In October, as Heath mentioned earlier this week, Charles Leadbetter kicked off the magazine with an opening essay on the Amateur Revolution. "The 20th century was marked by the rise of professionals," he said. "Now that historic shift seems to be reversing... we're witnessing the flowering of Pro-Am, bottom-up self-organization." Leadbetter was onto something.
Earlier this month, the New Yorker's James Surowiecki made his own case for the amateur when he laid into the "principal-agent problem." His essay, which touches off on the price-fixing and corruption scandal at Marsh & McLennan, describes an "economy in which knowledge is increasingly specialized and deferring to the judgment of experts makes sense." Problem is, those with the know-how (the professionals) are in a position to take advantage of those without (the amateurs). While scandals like those at Marsh are the exception, the author illuminates a couple of the darker corners of commerce (see the bit about real estate agents). Surowiecki's conclusion: "If the middleman offend thee, cut him out"... Become the professional-amateur.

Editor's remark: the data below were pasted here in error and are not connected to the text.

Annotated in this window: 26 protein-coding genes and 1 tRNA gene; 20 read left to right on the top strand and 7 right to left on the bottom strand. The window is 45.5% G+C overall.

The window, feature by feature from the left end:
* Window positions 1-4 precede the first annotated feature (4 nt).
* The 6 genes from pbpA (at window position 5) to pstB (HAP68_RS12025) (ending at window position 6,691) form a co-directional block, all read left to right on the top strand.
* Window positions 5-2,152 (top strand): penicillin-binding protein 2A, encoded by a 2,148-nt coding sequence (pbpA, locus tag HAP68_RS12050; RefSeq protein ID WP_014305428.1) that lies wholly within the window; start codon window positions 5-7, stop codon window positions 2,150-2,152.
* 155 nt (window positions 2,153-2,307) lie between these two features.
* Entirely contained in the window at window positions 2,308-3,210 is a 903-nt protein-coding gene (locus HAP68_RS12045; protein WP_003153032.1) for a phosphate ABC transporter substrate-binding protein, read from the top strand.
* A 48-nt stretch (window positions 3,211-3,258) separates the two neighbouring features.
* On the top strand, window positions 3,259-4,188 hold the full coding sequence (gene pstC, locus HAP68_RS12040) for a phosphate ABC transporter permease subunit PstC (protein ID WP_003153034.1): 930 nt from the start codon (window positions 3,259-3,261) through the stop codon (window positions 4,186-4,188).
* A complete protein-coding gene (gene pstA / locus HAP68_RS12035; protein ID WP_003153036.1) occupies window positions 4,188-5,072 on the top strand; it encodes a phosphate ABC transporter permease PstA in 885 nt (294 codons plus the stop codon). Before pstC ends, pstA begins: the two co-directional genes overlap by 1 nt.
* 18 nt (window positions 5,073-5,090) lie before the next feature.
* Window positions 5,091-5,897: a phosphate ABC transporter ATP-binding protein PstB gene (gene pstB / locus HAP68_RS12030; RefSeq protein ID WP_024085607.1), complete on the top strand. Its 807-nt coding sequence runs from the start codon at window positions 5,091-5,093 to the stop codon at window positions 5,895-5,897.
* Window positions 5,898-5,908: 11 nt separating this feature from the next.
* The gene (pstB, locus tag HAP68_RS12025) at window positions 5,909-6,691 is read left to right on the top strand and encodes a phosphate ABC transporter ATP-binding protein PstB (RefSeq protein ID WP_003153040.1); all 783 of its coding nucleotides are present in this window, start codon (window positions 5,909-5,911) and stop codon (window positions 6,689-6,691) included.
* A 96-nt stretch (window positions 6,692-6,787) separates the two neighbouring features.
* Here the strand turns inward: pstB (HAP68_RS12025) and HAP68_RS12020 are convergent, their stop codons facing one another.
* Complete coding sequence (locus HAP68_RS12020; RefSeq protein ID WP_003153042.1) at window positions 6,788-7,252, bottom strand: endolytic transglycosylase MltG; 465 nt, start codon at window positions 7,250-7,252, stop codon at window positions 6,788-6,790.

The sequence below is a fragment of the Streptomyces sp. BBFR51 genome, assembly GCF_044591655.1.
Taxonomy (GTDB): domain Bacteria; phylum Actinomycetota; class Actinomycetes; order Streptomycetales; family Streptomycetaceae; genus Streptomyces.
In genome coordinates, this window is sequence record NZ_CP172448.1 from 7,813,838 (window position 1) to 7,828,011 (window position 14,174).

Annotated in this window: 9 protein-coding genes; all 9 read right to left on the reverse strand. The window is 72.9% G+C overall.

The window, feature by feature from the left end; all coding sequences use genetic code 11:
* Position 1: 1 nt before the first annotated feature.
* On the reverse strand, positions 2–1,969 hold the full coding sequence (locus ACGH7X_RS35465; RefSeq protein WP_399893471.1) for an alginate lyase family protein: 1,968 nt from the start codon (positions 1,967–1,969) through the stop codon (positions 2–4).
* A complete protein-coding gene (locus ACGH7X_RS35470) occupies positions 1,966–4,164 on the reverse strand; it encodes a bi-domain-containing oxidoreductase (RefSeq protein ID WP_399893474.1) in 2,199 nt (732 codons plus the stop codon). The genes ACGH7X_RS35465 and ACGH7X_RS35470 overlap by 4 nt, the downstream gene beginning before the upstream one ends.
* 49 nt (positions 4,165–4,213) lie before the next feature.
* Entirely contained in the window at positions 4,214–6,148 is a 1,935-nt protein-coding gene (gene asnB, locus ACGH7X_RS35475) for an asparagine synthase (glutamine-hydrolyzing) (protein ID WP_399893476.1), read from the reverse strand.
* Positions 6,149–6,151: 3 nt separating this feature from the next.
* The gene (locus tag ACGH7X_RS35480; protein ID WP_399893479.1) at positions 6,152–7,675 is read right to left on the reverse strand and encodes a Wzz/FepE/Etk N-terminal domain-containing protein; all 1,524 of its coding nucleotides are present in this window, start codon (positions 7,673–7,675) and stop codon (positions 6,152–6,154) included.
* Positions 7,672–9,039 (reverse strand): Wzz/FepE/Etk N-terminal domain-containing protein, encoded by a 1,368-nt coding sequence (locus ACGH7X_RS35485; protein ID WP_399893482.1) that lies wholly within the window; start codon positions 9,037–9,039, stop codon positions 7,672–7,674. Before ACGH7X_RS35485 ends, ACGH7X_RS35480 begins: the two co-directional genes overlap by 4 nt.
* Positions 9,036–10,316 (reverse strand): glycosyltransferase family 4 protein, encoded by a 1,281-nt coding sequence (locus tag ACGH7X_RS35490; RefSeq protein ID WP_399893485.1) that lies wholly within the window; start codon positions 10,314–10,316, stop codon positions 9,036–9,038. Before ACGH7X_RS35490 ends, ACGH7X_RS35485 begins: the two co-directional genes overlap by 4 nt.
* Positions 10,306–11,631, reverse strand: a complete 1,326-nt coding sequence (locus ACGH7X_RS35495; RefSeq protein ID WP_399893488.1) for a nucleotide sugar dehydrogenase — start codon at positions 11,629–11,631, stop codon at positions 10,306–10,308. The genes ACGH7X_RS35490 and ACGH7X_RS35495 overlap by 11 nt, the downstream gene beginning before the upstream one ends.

As if to drive this home, Wikipedia, the online encyclopedia that popped up here just last week, has launched Wikinews, a free-content news database assembled by "citizen journalists." In other words: anybody. Really. "If you see a headline linking to an empty story, you can create it," reads the home page. "If a story needs to be moved to a new title as events develop, please move it."
My question is this: will developments like this expand the boundaries of how we define "news," or just blur them? An amateur, by virtue of the very definition, is someone who does not specialize - someone without professional training. But in some fields - medicine and law enforcement come to mind - there really isn't a lot of room for amateur alternatives. (No offense to Neighborhood Watch or midwifery, but I'll take a cop or an MD.) Fortunately, the media is not as clearly defined - just look how we've benefited from the rise of the blogosphere. Clearly no one owns the news, but will people buy into amateur news sites?